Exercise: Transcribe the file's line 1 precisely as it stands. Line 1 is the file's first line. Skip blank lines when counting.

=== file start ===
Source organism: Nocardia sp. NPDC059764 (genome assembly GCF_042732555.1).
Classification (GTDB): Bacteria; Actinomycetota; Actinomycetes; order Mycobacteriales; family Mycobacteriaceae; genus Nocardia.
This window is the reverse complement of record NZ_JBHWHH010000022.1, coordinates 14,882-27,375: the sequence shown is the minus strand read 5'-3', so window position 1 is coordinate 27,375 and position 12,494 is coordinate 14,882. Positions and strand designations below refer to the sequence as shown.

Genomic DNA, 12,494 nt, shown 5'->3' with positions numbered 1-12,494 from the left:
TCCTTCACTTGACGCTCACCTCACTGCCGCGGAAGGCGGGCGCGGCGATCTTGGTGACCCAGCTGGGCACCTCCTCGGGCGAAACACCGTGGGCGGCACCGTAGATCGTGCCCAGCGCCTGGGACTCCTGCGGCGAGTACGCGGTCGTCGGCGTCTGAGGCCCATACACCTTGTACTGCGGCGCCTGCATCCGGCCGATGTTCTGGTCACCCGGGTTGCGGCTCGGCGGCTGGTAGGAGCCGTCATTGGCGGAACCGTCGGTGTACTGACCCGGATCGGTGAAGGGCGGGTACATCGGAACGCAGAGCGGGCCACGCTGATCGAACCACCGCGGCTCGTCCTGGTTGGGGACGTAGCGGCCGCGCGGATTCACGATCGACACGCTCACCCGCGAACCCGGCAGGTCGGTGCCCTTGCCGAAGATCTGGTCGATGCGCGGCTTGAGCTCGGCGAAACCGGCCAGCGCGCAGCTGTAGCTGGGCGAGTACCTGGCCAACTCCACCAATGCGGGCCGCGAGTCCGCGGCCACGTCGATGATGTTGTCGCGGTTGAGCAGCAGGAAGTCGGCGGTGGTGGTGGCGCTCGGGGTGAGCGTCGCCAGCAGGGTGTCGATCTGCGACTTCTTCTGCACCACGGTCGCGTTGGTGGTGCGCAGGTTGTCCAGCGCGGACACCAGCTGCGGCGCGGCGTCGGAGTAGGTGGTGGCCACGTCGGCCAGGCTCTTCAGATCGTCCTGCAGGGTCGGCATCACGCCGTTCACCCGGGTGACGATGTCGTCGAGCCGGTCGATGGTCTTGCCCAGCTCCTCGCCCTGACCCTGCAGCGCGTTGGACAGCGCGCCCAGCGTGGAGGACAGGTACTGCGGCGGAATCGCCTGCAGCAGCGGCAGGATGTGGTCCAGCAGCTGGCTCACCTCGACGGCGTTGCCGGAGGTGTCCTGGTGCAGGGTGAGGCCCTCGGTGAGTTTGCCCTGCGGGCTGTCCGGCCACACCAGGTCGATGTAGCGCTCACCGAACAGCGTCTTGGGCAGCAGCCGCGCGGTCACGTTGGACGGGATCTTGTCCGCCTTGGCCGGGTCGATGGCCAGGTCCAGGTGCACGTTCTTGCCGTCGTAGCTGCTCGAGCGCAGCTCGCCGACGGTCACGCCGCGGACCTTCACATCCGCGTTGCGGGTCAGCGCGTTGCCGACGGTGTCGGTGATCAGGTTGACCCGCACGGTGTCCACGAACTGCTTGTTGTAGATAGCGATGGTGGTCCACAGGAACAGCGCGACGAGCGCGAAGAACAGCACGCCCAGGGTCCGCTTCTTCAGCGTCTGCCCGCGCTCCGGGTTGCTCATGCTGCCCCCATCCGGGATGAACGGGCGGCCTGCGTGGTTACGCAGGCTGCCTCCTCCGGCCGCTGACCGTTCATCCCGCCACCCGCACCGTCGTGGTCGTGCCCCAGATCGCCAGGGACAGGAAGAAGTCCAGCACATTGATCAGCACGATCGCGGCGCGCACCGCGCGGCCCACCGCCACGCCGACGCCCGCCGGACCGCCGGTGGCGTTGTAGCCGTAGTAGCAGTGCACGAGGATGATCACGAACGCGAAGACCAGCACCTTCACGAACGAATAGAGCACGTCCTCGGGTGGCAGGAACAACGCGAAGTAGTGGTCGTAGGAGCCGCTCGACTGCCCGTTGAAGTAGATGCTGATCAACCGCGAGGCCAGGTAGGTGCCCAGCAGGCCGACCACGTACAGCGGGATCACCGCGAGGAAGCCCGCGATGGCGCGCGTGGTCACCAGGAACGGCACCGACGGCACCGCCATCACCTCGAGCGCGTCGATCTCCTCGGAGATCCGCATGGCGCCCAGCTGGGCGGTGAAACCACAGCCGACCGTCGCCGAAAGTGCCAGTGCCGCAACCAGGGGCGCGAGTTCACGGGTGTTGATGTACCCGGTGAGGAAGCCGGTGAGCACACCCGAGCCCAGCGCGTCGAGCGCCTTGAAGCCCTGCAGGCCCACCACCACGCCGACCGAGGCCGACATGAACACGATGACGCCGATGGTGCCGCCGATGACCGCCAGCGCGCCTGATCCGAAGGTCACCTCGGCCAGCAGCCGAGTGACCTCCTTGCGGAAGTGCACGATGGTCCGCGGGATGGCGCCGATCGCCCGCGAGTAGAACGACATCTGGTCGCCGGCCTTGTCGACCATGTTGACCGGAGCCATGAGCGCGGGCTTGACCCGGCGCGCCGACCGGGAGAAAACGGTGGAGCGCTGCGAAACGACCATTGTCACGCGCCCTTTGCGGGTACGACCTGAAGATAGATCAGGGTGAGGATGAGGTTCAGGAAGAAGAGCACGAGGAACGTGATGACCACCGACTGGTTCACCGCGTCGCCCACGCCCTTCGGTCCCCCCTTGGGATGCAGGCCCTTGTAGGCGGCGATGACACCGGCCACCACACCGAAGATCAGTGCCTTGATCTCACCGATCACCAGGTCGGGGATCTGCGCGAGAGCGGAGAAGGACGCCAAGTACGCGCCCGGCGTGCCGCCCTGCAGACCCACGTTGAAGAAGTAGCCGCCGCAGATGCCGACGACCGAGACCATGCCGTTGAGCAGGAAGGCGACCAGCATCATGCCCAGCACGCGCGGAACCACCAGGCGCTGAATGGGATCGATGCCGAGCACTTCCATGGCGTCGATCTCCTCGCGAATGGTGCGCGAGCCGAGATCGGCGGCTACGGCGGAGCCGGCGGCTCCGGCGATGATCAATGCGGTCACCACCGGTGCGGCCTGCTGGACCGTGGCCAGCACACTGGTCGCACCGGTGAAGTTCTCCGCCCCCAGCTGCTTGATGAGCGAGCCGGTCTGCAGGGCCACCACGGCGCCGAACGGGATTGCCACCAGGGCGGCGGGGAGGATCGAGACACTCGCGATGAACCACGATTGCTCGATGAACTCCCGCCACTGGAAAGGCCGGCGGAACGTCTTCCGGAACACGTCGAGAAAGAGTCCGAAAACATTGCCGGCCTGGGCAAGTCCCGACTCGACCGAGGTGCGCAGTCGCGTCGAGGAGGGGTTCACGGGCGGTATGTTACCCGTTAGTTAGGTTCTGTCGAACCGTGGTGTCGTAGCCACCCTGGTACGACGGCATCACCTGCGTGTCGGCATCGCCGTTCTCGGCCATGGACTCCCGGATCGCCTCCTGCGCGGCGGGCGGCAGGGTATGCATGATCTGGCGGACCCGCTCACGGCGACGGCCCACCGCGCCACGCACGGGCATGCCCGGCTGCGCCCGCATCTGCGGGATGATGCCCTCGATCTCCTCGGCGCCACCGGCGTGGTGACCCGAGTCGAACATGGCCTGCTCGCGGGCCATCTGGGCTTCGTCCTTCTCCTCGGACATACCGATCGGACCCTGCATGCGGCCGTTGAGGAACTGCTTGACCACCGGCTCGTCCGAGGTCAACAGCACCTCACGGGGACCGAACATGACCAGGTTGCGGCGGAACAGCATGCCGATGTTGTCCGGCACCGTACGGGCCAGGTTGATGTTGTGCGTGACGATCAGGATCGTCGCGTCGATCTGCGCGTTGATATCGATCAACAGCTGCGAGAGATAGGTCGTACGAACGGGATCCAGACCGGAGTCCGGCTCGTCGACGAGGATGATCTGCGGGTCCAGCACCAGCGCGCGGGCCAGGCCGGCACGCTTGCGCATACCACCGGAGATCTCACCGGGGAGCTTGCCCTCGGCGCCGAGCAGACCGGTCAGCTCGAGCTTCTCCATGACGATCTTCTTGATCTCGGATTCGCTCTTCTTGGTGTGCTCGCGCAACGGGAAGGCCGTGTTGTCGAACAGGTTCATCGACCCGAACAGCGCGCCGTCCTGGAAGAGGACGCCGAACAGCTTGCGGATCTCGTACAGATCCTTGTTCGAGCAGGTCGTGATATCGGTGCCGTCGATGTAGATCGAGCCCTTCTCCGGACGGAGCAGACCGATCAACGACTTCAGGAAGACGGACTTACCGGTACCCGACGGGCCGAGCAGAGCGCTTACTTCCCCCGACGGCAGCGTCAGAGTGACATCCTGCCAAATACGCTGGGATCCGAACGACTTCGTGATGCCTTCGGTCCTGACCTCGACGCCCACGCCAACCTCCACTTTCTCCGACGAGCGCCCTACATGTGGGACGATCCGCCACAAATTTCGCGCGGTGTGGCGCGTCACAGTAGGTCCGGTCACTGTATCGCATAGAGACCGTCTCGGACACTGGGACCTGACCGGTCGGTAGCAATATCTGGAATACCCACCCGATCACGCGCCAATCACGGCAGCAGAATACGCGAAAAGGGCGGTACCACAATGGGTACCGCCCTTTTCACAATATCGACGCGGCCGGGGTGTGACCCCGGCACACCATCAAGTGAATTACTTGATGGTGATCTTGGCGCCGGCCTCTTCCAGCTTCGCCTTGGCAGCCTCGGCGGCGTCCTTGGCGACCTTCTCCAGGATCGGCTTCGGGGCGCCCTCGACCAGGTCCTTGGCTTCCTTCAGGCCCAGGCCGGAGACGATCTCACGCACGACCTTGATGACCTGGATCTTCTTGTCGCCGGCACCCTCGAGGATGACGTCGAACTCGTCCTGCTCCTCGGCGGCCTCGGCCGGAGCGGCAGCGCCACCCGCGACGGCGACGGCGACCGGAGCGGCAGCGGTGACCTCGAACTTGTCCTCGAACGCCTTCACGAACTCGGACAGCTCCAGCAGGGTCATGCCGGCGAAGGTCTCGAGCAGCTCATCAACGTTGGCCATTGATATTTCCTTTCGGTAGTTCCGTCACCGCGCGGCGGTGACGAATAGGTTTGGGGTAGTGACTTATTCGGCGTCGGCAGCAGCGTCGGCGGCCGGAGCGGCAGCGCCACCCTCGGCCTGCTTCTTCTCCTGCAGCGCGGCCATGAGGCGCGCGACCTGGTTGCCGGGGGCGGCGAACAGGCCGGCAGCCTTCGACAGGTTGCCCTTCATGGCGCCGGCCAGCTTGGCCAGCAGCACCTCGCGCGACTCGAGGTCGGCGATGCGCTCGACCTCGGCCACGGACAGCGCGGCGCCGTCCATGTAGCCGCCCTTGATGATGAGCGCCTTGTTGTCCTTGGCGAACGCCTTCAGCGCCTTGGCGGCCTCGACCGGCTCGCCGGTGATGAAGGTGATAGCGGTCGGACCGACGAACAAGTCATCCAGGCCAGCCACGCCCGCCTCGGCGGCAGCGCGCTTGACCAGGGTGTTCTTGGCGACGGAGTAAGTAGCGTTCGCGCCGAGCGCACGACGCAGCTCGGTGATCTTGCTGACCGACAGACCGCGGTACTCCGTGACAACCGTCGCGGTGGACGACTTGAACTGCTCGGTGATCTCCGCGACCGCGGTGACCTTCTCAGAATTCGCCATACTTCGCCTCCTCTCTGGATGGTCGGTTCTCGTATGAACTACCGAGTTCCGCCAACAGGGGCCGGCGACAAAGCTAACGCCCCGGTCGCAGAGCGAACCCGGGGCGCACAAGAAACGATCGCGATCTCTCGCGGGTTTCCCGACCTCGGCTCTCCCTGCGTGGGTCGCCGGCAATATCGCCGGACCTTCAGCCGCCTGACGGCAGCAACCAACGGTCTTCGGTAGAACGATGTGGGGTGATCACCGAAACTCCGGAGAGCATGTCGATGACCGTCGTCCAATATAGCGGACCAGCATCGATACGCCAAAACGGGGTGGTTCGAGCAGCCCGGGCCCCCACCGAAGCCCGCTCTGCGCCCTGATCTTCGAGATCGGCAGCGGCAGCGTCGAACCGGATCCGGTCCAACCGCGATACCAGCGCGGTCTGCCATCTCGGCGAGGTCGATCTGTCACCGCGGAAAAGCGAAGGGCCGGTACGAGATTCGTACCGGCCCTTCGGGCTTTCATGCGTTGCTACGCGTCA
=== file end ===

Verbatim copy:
Source organism: Nocardia sp. NPDC059764 (genome assembly GCF_042732555.1).